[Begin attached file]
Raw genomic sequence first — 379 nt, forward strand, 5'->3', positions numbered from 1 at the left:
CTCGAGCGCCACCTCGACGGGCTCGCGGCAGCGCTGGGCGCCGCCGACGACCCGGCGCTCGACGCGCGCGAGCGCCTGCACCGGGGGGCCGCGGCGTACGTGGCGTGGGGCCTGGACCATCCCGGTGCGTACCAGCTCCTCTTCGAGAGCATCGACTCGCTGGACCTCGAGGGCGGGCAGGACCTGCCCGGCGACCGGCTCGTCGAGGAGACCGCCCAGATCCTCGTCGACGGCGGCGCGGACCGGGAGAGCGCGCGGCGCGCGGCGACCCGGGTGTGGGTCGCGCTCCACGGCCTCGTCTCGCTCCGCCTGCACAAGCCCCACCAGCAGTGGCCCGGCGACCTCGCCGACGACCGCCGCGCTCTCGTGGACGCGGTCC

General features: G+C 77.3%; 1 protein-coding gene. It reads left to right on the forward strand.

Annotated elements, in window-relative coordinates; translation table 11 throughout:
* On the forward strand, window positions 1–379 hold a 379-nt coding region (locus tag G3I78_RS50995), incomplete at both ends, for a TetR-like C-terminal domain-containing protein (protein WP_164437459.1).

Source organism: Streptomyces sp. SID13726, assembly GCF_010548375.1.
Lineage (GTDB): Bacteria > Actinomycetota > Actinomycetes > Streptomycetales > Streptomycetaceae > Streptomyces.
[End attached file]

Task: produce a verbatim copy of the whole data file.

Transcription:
Raw genomic sequence first — 379 nt, forward strand, 5'->3', positions numbered from 1 at the left:
CTCGAGCGCCACCTCGACGGGCTCGCGGCAGCGCTGGGCGCCGCCGACGACCCGGCGCTCGACGCGCGCGAGCGCCTGCACCGGGGGGCCGCGGCGTACGTGGCGTGGGGCCTGGACCATCCCGGTGCGTACCAGCTCCTCTTCGAGAGCATCGACTCGCTGGACCTCGAGGGCGGGCAGGACCTGCCCGGCGACCGGCTCGTCGAGGAGACCGCCCAGATCCTCGTCGACGGCGGCGCGGACCGGGAGAGCGCGCGGCGCGCGGCGACCCGGGTGTGGGTCGCGCTCCACGGCCTCGTCTCGCTCCGCCTGCACAAGCCCCACCAGCAGTGGCCCGGCGACCTCGCCGACGACCGCCGCGCTCTCGTGGACGCGGTCC

General features: G+C 77.3%; 1 protein-coding gene. It reads left to right on the forward strand.

Annotated elements, in window-relative coordinates; translation table 11 throughout:
* On the forward strand, window positions 1–379 hold a 379-nt coding region (locus tag G3I78_RS50995), incomplete at both ends, for a TetR-like C-terminal domain-containing protein (protein WP_164437459.1).

Source organism: Streptomyces sp. SID13726, assembly GCF_010548375.1.
Lineage (GTDB): Bacteria > Actinomycetota > Actinomycetes > Streptomycetales > Streptomycetaceae > Streptomyces.